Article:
We dont need any more shelters,rooming houses, safe drugs injection sites, street health for drugs and addiction etc. We need Cabbagetown back to.the families, kids and businesses .
There are 13 shelters in this Ward and no Ward in Ontario has to many . Usually they have 1-3 of these kind of facilities.
Councillor Wong-Tam’s motions are always connected with bringing homeless, addicts and crimminals from all all over GTA and Ontario into her ward. She loves being surrounded by homeless and people in need because she “buys them” for votes for her next ellection.
ENOUGH Councillor Wong-Tam’s !!!

We dont want Cabbagetown to turn and look like ghetto or slum !

I agree with the comment above. The city is turning cabbagetown into a ghetto and a slum. Enough. Not just for cabbagetown but for long term health of the city itself. Very frustrated with how the city is pushing all the social services into one area of the city.

Some of the attitudes I see online basically feel like “make cabbagetown great again” – ironic considering most of the original of the neighbourhood inhabitants were low income immigrants, I wonder how welcome they would feel in today’s cabbagetown. Anyway, considering we do in fact live in a densely populated urban area, I’m all for social services and trying to help people in the community. If we are concerned about “safety of residents” that includes individuals who are residents of our streets and shelters. I’m sure everyone who is opposed to this potential development is furiously writing their MPP and our soon to be new MP calling for investments in social services, street outreach, and affordable housing, it can’t just be nimbyism, right?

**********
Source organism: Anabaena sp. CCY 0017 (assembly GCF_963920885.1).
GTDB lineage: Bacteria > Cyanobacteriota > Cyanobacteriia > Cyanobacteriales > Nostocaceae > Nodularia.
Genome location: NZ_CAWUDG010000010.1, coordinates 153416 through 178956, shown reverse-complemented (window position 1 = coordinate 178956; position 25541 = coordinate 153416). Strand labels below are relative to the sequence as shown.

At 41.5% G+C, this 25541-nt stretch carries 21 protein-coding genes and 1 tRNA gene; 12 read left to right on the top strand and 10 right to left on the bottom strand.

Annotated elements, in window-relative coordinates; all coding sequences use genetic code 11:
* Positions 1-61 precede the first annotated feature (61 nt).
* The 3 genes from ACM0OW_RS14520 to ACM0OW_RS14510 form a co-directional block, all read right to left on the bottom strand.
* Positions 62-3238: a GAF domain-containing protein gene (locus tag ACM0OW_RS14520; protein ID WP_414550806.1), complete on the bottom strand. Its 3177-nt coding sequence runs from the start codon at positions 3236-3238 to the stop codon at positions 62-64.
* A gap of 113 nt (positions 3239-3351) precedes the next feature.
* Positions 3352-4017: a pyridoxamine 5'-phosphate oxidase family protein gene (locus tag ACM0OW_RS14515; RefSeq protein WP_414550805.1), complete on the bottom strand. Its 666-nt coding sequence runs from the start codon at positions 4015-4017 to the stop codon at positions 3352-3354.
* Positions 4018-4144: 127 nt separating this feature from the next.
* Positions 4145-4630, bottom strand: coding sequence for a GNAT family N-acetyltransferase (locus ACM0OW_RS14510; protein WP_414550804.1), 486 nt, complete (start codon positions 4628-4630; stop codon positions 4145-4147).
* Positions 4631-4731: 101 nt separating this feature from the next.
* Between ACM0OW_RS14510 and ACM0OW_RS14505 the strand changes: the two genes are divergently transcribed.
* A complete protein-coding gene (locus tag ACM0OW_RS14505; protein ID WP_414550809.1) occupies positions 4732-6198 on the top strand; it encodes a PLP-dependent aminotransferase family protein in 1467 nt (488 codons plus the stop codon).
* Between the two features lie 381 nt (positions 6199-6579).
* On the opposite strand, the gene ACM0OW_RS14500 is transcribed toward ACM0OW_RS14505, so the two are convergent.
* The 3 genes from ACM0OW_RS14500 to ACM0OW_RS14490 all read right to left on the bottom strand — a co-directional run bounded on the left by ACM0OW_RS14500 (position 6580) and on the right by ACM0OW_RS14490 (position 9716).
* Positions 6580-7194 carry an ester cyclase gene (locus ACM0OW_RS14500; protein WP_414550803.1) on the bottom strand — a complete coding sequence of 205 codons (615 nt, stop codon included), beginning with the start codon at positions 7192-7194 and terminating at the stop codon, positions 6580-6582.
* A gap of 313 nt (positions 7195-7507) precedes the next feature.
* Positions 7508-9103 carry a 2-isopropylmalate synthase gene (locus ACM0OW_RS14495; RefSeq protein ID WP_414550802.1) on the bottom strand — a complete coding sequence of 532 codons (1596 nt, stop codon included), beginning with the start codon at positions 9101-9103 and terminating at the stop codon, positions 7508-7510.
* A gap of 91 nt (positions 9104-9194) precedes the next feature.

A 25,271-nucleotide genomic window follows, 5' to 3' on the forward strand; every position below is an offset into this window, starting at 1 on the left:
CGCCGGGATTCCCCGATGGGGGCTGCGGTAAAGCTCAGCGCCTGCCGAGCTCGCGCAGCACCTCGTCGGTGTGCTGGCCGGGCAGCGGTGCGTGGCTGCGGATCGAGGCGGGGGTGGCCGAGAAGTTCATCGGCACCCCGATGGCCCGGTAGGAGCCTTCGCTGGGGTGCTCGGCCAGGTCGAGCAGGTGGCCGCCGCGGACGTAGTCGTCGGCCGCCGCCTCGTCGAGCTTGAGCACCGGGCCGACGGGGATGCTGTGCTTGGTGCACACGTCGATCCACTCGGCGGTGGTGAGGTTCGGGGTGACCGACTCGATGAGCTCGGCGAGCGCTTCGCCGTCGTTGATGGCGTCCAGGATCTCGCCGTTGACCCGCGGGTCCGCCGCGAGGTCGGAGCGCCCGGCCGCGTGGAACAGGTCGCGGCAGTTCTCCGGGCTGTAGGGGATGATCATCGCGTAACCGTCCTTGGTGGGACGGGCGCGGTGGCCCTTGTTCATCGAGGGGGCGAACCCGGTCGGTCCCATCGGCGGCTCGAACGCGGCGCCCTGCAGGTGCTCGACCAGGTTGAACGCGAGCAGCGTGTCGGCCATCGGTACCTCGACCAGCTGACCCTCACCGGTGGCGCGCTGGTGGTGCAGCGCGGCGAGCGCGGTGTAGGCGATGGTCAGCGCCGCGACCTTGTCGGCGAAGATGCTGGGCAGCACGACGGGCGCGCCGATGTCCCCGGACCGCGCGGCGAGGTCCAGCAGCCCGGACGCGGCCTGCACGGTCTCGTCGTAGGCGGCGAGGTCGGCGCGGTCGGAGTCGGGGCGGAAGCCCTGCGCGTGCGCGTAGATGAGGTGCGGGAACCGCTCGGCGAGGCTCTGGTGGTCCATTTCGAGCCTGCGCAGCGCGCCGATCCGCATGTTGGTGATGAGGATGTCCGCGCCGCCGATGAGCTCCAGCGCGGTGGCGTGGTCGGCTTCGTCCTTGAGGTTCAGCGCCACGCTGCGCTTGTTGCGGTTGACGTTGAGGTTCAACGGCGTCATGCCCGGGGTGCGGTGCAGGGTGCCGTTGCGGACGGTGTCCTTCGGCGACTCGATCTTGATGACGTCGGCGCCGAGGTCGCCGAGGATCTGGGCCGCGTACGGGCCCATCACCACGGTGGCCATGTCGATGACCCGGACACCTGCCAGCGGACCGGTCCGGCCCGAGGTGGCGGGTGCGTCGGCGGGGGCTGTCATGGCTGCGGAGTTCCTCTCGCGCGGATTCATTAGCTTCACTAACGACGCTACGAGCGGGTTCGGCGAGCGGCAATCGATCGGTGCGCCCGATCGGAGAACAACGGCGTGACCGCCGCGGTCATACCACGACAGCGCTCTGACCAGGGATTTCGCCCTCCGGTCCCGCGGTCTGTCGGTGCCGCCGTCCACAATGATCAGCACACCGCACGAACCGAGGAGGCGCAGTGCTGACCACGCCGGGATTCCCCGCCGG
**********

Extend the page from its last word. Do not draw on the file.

I agree with Rosssays wholeheartedly. As a downtown community, what makes Cabbagetown so wonderful is its diversity and inclusivity. I look forward to finding ways to get involved and support these social service efforts!

I also support 233 Carlton St in becoming a Women’s Resource Centre and 24 Drop-in. I also support 218 Carlton St which is going to be converted to 20-Units of affordable housing. What I DO NOT support is any further re-zoning of commercial and or commercial/residential properties within our small and volotile neighbourhood business area…especially on main streets. These properties have historically been for businesses and “live/work” opportunities for young entrepreneurs, like myself 21 years ago, who depended on mixed use properties to build a business and raise a family under one roof. Now we have entire sections of these rare properties re-zoned away from the business community. SSHA changed the rules for selecting properties for shelters and other services….yet they keep re-zoning these RARE, affordable, live/work properties on main streets in small business areas – WHY???